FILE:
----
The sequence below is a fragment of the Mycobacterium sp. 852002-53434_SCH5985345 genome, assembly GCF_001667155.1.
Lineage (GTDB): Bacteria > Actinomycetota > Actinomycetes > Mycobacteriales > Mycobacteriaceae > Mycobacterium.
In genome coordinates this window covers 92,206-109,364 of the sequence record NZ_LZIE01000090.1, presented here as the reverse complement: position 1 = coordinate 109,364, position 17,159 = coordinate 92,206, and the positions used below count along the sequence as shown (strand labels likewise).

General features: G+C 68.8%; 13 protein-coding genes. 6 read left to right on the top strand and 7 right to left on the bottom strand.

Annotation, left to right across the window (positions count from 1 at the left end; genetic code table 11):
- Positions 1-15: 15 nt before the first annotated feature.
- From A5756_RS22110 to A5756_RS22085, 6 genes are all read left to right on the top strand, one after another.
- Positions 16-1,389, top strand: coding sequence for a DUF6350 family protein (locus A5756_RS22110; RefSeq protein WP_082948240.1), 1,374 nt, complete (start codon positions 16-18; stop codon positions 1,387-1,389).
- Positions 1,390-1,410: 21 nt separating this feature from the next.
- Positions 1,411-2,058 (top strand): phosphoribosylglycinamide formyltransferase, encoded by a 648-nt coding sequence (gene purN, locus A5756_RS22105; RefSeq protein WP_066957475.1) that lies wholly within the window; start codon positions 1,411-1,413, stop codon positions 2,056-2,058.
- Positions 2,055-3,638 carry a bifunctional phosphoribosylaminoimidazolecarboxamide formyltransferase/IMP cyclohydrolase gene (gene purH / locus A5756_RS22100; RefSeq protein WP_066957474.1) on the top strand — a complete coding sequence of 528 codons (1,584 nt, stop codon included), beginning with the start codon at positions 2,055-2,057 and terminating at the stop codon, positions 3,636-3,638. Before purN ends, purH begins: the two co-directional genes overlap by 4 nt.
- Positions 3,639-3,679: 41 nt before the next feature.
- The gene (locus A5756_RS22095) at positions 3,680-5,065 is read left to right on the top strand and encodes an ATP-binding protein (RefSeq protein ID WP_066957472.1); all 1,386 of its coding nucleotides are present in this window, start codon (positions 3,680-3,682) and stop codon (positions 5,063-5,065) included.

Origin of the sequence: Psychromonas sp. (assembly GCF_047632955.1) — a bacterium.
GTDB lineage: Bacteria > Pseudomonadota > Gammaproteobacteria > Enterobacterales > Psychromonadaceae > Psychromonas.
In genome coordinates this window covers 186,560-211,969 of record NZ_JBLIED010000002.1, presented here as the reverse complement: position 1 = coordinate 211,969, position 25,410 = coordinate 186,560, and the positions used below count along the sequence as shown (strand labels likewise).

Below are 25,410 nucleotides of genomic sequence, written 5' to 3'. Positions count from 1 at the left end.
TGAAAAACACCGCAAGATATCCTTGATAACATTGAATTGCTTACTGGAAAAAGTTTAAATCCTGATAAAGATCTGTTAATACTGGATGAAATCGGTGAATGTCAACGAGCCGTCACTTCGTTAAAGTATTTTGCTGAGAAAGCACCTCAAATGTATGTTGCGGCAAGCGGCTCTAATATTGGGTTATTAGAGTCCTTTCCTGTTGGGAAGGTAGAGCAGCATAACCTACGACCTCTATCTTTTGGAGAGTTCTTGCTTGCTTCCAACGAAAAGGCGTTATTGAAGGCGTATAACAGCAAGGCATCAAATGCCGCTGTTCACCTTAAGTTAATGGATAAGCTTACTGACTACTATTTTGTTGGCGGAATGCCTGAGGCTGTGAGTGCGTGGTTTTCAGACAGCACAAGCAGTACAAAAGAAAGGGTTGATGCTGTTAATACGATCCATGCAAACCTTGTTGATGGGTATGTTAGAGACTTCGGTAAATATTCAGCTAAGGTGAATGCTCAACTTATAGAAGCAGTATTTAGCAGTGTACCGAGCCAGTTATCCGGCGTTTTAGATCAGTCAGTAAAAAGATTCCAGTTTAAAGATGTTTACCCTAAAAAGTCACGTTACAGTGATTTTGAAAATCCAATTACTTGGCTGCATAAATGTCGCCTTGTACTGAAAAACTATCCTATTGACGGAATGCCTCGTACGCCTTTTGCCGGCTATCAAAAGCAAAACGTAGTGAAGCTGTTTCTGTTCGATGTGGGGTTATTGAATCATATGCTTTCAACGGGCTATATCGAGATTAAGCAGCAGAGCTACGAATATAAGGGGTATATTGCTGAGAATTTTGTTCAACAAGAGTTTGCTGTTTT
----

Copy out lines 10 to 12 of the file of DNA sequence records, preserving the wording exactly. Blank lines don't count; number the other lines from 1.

- Positions 1,411-2,058 (top strand): phosphoribosylglycinamide formyltransferase, encoded by a 648-nt coding sequence (gene purN, locus A5756_RS22105; RefSeq protein WP_066957475.1) that lies wholly within the window; start codon positions 1,411-1,413, stop codon positions 2,056-2,058.
- Positions 2,055-3,638 carry a bifunctional phosphoribosylaminoimidazolecarboxamide formyltransferase/IMP cyclohydrolase gene (gene purH / locus A5756_RS22100; RefSeq protein WP_066957474.1) on the top strand — a complete coding sequence of 528 codons (1,584 nt, stop codon included), beginning with the start codon at positions 2,055-2,057 and terminating at the stop codon, positions 3,636-3,638. Before purN ends, purH begins: the two co-directional genes overlap by 4 nt.
- Positions 3,639-3,679: 41 nt before the next feature.